Nevertheless, the beans are finally going, but slow. My supervisor at work has offered me the leftovers from his garden, which is awesome, but not the same as having my own. (It’s surprising how many of my coworkers get the daily paper. Now everyone knows (a) I’m a vegetable gardener and (b) I have the cutest baby possible. Tahree, the reporter who wrote the article, says that a bunch of people have gotten in touch with her about being in the series in the last couple of days. She attributes it to the cuteness of my baby. I think that’s fair.) Especially since I haven’t gotten any dry beans planted this year. Except, that is, for two.

Last year I had a sort of monolith in the garden, each side a different bean. I had Trionfo Violetto and Hidatsa Shield Figure and Cherokee Trail of Tears (very thick-skinned, by the by, or at least those ones were) and Italian Rose. The Italian Roses are bush shelling beans, and I never actually ate any, but I found a few for seed and brought them inside with the Hidatsas and Cherokees. Then I didn’t have any place to put them, and was too lazy to get out my seed container, so I left them on the counter. A few were swept up when I cleaned, a few were lost, and I was left with two, which I had no place for.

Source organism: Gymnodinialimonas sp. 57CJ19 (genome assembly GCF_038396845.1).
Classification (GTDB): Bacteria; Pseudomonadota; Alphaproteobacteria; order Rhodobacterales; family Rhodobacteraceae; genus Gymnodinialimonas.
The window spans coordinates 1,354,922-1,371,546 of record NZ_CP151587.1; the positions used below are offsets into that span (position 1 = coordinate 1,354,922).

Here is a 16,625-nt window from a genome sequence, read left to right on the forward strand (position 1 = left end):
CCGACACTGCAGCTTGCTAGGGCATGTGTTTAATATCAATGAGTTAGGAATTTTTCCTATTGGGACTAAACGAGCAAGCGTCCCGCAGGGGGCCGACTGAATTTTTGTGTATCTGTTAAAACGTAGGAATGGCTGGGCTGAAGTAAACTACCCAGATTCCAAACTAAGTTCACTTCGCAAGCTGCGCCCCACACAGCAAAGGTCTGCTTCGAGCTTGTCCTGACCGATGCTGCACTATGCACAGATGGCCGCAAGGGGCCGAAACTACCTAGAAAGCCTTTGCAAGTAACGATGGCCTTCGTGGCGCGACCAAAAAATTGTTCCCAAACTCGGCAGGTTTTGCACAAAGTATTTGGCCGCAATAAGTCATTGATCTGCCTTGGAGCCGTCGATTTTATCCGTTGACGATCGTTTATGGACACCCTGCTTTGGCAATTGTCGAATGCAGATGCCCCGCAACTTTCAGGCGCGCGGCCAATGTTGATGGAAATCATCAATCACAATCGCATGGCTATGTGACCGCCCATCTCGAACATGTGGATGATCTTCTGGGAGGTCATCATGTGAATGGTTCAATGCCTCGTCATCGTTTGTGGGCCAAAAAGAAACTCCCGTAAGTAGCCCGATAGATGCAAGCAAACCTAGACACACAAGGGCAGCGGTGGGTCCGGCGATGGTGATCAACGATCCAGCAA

So one day, clearing off the counter (finally), I tossed them into the little four-inch pot on the windowsill where the Mother of Millions babies are. Later, I watered. The beans sprouted. And grew. And kept growing, because why not? It’s a sunny window with space to climb (though I actually broke off the tips after they started doubling up and looking scraggly) and adequate water. They hooked over the screen latch and the curtains. They flowered. And now? Small beans are growing on my windowsill.